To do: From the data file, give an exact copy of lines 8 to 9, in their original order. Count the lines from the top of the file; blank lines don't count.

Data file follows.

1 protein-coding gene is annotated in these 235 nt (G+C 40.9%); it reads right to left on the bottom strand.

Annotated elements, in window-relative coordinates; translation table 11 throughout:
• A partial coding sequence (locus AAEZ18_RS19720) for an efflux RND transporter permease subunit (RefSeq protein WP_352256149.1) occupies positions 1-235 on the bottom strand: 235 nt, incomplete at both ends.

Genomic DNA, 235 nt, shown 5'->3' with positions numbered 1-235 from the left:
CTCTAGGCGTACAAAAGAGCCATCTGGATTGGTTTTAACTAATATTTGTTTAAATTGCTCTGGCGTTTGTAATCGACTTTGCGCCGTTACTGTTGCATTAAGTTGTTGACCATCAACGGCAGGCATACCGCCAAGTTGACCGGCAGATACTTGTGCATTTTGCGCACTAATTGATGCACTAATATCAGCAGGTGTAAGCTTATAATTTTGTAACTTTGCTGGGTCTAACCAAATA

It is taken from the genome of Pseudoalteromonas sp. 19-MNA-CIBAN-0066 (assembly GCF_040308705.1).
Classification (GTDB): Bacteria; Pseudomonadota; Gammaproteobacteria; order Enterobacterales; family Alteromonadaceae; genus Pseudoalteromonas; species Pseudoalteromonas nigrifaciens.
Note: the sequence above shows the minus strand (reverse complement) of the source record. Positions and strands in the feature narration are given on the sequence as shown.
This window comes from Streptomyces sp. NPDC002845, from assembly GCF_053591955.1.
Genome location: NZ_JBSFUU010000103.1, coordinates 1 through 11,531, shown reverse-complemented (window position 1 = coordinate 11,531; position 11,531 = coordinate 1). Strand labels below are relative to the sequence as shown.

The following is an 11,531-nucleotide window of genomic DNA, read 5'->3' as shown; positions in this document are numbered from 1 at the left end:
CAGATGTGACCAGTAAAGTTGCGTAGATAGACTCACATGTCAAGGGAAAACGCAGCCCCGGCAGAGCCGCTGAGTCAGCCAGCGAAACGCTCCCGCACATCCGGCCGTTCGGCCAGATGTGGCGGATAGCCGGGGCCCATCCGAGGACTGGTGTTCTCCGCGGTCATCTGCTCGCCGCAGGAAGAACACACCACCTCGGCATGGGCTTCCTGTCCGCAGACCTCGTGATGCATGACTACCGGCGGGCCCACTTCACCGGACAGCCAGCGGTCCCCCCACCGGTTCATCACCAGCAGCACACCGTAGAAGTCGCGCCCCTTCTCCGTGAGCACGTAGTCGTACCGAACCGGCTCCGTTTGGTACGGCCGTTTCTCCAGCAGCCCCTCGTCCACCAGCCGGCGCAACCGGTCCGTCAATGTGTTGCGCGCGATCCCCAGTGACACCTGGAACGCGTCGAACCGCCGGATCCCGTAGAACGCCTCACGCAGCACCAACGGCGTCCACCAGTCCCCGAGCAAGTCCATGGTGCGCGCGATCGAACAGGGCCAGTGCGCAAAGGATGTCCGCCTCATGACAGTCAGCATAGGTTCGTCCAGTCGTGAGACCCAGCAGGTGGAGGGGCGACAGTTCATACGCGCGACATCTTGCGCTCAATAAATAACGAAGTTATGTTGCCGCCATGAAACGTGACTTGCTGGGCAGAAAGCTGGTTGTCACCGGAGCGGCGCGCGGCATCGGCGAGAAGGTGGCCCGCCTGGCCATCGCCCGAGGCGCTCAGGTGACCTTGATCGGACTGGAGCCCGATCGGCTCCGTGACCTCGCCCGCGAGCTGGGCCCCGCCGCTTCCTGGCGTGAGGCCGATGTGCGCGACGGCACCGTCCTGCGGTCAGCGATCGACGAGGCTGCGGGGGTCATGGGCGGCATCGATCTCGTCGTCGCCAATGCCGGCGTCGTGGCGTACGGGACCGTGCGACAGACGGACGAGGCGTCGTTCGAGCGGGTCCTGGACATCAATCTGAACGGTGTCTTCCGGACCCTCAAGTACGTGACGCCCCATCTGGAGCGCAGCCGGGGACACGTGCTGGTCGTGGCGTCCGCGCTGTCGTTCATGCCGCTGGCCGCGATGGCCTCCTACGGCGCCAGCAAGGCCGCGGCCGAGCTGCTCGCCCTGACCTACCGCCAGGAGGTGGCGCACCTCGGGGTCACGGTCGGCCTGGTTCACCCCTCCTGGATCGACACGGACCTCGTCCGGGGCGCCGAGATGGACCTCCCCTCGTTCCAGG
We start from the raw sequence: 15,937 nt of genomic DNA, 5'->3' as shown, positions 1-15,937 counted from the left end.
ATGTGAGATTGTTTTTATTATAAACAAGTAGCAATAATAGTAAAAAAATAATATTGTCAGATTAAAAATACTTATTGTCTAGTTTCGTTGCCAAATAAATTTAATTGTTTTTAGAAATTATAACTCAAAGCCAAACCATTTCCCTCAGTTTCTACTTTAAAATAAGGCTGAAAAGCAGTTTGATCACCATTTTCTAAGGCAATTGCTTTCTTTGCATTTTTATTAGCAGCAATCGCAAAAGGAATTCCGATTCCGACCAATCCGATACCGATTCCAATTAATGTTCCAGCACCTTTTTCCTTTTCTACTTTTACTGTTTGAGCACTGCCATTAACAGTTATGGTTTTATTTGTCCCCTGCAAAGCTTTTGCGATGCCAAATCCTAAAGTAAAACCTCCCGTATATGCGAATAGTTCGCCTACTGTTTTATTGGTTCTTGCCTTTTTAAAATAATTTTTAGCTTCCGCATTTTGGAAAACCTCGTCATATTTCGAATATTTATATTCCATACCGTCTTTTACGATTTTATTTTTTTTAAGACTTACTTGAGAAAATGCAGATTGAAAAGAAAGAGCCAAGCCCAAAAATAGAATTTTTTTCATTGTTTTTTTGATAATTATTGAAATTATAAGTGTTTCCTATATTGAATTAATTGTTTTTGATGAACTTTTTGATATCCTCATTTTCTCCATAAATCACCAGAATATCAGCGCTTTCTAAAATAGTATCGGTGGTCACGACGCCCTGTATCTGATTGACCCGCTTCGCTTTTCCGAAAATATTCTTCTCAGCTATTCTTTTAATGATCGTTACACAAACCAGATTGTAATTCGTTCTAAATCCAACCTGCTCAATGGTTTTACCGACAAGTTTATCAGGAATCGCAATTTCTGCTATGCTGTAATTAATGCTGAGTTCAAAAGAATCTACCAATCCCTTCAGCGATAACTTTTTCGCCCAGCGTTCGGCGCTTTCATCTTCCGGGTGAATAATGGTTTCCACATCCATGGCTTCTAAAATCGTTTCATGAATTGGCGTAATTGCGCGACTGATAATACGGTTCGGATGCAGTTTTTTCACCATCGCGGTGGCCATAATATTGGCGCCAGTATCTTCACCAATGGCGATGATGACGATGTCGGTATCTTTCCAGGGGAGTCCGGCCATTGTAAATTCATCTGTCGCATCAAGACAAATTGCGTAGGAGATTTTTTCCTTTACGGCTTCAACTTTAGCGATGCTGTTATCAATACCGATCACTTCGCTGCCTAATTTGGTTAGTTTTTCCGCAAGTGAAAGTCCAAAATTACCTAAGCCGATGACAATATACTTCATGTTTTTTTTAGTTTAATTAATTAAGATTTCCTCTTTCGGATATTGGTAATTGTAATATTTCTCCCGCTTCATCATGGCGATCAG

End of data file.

Note: the sequence above shows the minus strand (reverse complement) of the source record. Positions and strands in the feature narration are given on the sequence as shown.
This window comes from Streptomyces sp. NPDC002845, from assembly GCF_053591955.1.